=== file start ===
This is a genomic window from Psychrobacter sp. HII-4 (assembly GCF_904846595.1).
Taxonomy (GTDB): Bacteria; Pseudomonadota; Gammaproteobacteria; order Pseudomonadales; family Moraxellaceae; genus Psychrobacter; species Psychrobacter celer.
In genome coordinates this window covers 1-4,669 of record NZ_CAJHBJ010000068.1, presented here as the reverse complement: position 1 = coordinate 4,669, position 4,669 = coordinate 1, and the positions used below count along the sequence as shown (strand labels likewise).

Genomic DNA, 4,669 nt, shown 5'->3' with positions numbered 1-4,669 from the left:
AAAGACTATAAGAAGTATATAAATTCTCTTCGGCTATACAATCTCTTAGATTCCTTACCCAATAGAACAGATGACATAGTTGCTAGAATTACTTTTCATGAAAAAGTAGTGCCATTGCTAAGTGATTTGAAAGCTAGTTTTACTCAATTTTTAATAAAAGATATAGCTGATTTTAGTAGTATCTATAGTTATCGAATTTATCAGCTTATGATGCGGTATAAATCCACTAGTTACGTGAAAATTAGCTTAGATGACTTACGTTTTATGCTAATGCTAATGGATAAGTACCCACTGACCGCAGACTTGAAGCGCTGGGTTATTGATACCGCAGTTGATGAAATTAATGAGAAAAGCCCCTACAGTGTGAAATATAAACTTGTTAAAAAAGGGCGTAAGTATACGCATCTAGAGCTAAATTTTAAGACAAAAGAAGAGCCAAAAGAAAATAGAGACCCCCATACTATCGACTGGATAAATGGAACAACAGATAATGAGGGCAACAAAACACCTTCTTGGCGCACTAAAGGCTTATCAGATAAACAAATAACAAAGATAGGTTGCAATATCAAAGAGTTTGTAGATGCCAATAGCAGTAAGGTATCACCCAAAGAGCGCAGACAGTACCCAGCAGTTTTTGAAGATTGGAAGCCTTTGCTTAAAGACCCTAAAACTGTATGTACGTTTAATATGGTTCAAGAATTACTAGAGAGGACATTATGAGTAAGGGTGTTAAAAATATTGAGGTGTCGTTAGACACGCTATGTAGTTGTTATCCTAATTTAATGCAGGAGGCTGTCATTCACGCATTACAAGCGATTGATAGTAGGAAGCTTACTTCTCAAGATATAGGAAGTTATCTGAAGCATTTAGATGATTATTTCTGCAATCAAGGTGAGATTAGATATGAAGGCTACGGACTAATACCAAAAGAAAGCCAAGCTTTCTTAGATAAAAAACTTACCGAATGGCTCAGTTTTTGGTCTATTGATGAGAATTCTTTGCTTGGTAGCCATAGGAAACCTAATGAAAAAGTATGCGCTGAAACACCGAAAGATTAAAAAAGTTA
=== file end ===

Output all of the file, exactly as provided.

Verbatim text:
This is a genomic window from Psychrobacter sp. HII-4 (assembly GCF_904846595.1).
Taxonomy (GTDB): Bacteria; Pseudomonadota; Gammaproteobacteria; order Pseudomonadales; family Moraxellaceae; genus Psychrobacter; species Psychrobacter celer.
In genome coordinates this window covers 1-4,669 of record NZ_CAJHBJ010000068.1, presented here as the reverse complement: position 1 = coordinate 4,669, position 4,669 = coordinate 1, and the positions used below count along the sequence as shown (strand labels likewise).

Genomic DNA, 4,669 nt, shown 5'->3' with positions numbered 1-4,669 from the left:
AAAGACTATAAGAAGTATATAAATTCTCTTCGGCTATACAATCTCTTAGATTCCTTACCCAATAGAACAGATGACATAGTTGCTAGAATTACTTTTCATGAAAAAGTAGTGCCATTGCTAAGTGATTTGAAAGCTAGTTTTACTCAATTTTTAATAAAAGATATAGCTGATTTTAGTAGTATCTATAGTTATCGAATTTATCAGCTTATGATGCGGTATAAATCCACTAGTTACGTGAAAATTAGCTTAGATGACTTACGTTTTATGCTAATGCTAATGGATAAGTACCCACTGACCGCAGACTTGAAGCGCTGGGTTATTGATACCGCAGTTGATGAAATTAATGAGAAAAGCCCCTACAGTGTGAAATATAAACTTGTTAAAAAAGGGCGTAAGTATACGCATCTAGAGCTAAATTTTAAGACAAAAGAAGAGCCAAAAGAAAATAGAGACCCCCATACTATCGACTGGATAAATGGAACAACAGATAATGAGGGCAACAAAACACCTTCTTGGCGCACTAAAGGCTTATCAGATAAACAAATAACAAAGATAGGTTGCAATATCAAAGAGTTTGTAGATGCCAATAGCAGTAAGGTATCACCCAAAGAGCGCAGACAGTACCCAGCAGTTTTTGAAGATTGGAAGCCTTTGCTTAAAGACCCTAAAACTGTATGTACGTTTAATATGGTTCAAGAATTACTAGAGAGGACATTATGAGTAAGGGTGTTAAAAATATTGAGGTGTCGTTAGACACGCTATGTAGTTGTTATCCTAATTTAATGCAGGAGGCTGTCATTCACGCATTACAAGCGATTGATAGTAGGAAGCTTACTTCTCAAGATATAGGAAGTTATCTGAAGCATTTAGATGATTATTTCTGCAATCAAGGTGAGATTAGATATGAAGGCTACGGACTAATACCAAAAGAAAGCCAAGCTTTCTTAGATAAAAAACTTACCGAATGGCTCAGTTTTTGGTCTATTGATGAGAATTCTTTGCTTGGTAGCCATAGGAAACCTAATGAAAAAGTATGCGCTGAAACACCGAAAGATTAAAAAAGTTA